The heaviest sumo wrestler of all time was not a Japanese. It was a wrestler named Emmanuel Yarbrough, who weighed over 800 pounds (360 kg) at his heaviest. Yarbrough was an American wrestler who competed in Japan in the 1990s and early 2000s.

While Yarbrough’s size and weight were certainly impressive, they also posed significant health risks. Yarbrough suffered from a range of health problems related to his weight, including high blood pressure, diabetes, and joint pain.

10. Tattooing

Tattooing is an ancient practice that dates back thousands of years. The art of tattooing has been practiced in cultures all around the world, from ancient Egypt and Greece to Polynesia and the Americas.

Tattooing has been used for a variety of purposes throughout history, including as a form of religious or spiritual expression, as a way to mark important life events or milestones, as a form of cultural identification, and as a way to demonstrate social status or affiliation.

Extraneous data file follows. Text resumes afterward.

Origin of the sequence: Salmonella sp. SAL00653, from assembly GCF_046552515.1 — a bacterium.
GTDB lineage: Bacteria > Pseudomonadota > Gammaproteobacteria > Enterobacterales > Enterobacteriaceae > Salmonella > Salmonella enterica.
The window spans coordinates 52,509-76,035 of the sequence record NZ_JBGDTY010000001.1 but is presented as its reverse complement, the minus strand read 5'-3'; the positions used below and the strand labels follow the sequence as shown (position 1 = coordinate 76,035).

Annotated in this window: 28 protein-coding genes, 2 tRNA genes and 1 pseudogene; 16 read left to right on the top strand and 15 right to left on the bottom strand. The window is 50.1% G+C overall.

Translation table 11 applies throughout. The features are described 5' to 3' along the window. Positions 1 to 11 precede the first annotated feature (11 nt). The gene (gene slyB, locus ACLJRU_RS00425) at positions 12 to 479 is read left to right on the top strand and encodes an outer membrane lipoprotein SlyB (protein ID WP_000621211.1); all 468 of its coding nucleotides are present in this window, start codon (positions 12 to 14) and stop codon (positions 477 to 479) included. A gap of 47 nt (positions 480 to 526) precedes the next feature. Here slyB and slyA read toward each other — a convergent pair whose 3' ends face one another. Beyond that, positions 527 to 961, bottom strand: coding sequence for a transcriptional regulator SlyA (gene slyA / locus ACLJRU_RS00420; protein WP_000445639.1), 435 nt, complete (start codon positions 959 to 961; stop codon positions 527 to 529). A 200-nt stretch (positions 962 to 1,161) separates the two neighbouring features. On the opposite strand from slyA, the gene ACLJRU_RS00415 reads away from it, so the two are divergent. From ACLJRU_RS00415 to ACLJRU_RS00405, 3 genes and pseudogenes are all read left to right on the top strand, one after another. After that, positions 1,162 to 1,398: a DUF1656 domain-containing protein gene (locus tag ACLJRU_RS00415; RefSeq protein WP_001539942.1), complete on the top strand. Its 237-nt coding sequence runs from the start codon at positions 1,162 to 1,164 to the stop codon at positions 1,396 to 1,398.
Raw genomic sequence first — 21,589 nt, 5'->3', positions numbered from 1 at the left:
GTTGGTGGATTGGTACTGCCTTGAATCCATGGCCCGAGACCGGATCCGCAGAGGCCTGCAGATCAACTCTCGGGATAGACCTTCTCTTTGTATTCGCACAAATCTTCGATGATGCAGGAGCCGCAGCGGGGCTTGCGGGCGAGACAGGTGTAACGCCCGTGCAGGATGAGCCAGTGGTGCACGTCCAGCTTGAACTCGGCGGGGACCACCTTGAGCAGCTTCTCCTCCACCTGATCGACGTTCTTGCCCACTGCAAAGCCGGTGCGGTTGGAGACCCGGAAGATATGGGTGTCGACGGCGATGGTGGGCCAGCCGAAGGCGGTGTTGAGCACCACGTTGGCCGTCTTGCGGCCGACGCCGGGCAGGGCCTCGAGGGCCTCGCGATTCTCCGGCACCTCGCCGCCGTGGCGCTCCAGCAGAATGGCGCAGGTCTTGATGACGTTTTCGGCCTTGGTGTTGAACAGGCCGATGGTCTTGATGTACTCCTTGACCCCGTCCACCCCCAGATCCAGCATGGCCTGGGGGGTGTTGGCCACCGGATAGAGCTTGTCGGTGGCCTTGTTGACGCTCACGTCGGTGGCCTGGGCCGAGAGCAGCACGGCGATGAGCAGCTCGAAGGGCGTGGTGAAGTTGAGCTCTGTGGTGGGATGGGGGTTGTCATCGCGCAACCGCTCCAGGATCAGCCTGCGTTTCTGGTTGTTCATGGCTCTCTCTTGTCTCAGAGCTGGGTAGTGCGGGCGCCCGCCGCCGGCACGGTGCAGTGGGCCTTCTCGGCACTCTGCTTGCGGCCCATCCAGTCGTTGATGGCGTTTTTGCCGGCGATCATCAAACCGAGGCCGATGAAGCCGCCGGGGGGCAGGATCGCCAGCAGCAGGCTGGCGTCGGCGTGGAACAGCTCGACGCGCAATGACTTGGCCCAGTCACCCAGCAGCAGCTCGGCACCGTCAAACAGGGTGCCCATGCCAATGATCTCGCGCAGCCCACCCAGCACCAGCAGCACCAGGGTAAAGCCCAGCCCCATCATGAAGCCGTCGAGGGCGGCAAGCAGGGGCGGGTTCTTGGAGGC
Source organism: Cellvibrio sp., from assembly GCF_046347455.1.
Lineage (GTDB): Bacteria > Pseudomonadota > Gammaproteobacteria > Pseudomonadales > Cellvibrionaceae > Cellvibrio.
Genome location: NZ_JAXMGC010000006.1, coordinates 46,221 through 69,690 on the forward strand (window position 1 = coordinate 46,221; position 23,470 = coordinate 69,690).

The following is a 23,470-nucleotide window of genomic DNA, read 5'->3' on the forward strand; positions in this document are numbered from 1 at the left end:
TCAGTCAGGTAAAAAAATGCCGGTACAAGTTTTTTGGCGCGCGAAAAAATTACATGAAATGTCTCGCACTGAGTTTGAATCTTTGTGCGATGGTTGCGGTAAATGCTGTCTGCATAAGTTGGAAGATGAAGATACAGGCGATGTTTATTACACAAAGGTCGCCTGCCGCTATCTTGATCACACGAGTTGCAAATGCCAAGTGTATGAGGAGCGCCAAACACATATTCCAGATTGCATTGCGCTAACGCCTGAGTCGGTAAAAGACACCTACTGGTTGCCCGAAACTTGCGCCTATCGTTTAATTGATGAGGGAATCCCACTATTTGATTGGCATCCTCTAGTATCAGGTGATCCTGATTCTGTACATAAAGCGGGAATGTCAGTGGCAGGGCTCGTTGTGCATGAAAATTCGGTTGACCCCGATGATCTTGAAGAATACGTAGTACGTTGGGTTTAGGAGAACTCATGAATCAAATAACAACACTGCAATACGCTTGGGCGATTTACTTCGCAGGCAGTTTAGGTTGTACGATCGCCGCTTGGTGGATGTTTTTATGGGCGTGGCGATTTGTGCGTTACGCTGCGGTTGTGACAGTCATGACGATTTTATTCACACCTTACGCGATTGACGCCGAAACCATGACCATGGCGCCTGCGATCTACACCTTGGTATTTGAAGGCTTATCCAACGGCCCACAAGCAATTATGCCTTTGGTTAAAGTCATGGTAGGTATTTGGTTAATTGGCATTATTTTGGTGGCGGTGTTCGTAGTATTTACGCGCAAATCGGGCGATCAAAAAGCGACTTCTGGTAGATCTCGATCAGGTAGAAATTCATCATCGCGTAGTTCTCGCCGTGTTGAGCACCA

In many cultures, tattooing was also used as a form of healing or medical treatment. For example, in ancient Egypt, tattoos were used to mark points on the body for acupuncture, while in Southeast Asia, tattoos were used to protect against illness and disease.

Today, tattooing remains a popular form of self-expression and art, with millions of people around the world getting tattoos for a variety of reasons. While tattooing has become more mainstream in recent years, it is important for individuals to carefully consider the potential risks and consequences of getting a tattoo, including the risk of infection, scarring, and allergic reactions to ink.